Sketching: though it seems like a dying step in a designer’s workflow, I still can’t start a project without. For almost everything I produce, I sketch some portion of it out, even if it looks like a series of ineligible blocks and lines representing photos, charts, and text. Even after abandoning quite a few ‘art school’ habits (I’m looking at you, gesture drawings and anything to do with painting), I just can’t get away from sketching.
I’ve come to see it like a way for my hands to get on board with whatever is going on in my bean before I actually touch a computer. I get these concepts in my head that I really don’t even know what they look like before they become something real, something on paper, without all the finality that comes with mocking things up electronically. Sketches in Illustrator, for example, are almost too clean; they just look too good, even roughed out. Sketching is the best way to explore, make mistakes, and wrestle with a concept before any restraints on color, font, size, etc are placed on your idea.
Creating the Library User Typology Quiz
This year, Pew Research Center produced a report about the wide range of library users in the United States, based survey responses and behaviors of respondents. In addition to the report, we created an interactive quiz that steps takers through a the same series of questions from the survey.
Working with researchers and web developers, I worked to redesign our quiz result page, a data-rich dashboard to display user data and typology results based on their responses to the online quiz..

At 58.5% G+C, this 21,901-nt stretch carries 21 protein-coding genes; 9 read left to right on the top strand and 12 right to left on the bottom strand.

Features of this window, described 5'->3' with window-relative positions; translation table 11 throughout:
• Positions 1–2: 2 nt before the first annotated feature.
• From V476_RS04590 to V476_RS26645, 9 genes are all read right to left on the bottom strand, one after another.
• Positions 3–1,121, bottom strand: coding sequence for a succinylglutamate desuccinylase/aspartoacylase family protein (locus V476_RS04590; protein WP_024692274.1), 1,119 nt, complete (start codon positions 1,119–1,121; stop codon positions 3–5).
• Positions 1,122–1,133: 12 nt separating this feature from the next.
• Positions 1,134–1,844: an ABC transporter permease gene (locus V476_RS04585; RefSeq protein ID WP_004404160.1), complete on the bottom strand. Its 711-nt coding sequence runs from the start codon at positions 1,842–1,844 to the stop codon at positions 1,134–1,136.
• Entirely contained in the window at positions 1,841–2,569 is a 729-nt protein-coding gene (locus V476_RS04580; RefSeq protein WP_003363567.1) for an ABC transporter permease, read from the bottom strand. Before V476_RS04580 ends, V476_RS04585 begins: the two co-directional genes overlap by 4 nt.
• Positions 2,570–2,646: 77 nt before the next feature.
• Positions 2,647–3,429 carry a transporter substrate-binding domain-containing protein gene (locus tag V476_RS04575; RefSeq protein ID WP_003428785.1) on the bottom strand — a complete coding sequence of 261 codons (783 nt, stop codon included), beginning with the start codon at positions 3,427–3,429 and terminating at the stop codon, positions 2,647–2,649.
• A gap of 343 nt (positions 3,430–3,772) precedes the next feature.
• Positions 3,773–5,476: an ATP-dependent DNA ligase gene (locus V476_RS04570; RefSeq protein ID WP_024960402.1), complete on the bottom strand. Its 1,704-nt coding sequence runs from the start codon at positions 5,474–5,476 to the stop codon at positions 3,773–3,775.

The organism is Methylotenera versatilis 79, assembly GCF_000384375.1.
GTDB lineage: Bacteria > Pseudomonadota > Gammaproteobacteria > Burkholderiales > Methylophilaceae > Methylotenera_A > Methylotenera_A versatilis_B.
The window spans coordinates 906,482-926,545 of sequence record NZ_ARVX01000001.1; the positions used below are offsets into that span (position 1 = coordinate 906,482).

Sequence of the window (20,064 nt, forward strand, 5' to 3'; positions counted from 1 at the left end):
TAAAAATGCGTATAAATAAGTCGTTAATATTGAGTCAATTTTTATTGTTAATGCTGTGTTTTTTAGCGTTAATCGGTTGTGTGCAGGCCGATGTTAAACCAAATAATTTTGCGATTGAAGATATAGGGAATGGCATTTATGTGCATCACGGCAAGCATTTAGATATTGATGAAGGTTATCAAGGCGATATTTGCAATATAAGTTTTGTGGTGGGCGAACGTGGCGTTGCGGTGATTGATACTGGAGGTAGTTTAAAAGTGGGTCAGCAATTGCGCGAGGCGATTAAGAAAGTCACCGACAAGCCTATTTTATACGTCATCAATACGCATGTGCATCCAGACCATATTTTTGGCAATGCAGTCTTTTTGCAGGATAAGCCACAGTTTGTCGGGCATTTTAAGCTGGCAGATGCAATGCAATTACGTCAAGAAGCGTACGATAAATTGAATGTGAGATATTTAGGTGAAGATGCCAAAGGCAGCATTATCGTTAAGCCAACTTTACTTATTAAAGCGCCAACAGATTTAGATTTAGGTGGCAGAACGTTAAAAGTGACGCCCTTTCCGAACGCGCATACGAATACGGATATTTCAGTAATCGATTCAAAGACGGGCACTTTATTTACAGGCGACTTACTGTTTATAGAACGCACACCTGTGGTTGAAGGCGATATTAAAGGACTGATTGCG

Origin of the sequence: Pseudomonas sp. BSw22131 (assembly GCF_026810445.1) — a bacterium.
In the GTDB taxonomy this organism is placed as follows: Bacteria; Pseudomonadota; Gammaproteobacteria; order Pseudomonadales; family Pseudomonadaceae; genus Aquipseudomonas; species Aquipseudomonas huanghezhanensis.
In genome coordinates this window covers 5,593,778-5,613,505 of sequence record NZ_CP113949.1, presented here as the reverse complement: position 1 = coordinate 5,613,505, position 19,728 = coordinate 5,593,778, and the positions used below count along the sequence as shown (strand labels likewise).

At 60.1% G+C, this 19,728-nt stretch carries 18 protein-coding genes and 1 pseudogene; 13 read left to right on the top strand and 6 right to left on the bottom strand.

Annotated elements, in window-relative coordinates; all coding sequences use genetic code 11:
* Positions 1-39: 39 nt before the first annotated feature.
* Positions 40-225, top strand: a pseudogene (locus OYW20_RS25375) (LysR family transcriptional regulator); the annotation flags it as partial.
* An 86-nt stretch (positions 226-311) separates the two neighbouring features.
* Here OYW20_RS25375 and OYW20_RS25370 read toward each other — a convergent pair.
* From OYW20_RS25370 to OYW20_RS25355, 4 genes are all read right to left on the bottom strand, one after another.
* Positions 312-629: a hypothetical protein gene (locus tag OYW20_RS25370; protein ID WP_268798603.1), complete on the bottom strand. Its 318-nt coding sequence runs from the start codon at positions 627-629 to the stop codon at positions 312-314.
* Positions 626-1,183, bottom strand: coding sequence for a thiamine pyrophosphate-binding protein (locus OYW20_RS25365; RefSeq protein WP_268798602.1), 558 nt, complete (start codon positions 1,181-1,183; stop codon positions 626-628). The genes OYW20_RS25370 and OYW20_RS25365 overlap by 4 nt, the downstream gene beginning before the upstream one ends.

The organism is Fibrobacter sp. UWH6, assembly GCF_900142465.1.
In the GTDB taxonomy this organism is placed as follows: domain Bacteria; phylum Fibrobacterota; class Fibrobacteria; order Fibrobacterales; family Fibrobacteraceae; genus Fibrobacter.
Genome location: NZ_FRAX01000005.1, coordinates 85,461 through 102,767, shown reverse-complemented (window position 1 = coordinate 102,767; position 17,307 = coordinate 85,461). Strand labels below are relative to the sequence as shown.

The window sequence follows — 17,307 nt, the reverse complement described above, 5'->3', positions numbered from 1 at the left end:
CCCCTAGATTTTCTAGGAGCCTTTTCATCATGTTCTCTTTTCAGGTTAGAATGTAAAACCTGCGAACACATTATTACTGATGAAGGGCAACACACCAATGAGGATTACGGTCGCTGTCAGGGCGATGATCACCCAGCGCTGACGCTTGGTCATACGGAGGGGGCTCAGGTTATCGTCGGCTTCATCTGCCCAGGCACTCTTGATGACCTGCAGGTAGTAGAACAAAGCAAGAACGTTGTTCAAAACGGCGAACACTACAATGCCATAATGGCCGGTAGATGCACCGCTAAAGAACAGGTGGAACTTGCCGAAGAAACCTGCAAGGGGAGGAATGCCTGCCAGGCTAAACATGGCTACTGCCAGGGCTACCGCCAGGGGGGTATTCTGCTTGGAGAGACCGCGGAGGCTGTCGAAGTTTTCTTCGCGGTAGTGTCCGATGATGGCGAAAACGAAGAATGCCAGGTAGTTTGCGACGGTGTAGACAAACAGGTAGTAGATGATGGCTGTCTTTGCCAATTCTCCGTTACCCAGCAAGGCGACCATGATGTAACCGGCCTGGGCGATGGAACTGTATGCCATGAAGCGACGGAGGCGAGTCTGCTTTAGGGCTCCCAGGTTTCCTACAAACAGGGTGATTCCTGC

As we solved design problems for this particular project, we were also working on the overarching design of these type of data-rich, dashboard type projects, mainly used as quiz results pages. Pew Research Center has previously produced a similar user interface with the 2011 Political Typology quiz. This redesign used this previous product as a foundation to create an UI that could be apply universally at the Center.
Sketching the New UI
To begin this redesign process, I started with the UI of the 2011 Political Typology Quiz and tried to established a clearer hierarchy, divided a conquer what had become a “wall of numbers” and build in more conversational aspects of the results page, such as a description paragraph and social media share icons.
Color was used as the type identification, while icons would be used to to build in hierarchy within the question database users could explore.
Sketches of the New Quiz UI
Developing the Typology Group Icons
The Library User Quiz also featured icons representing each typology group. These group names were developed for the report and implemented here as well to classify quiz takers.
The final icons were used on the result data dashboard and also used when sharing results via social media.
The Importance of Sketching: What do you think?
Do you sketch out design work on pen and paper? Is it a dying skill that’s been replaced by prototyping, iPad gesture sketching apps, and the ease of rapid development in programs like Adobe Illustrator?
I’d like to know what you think about sketching for design/web work!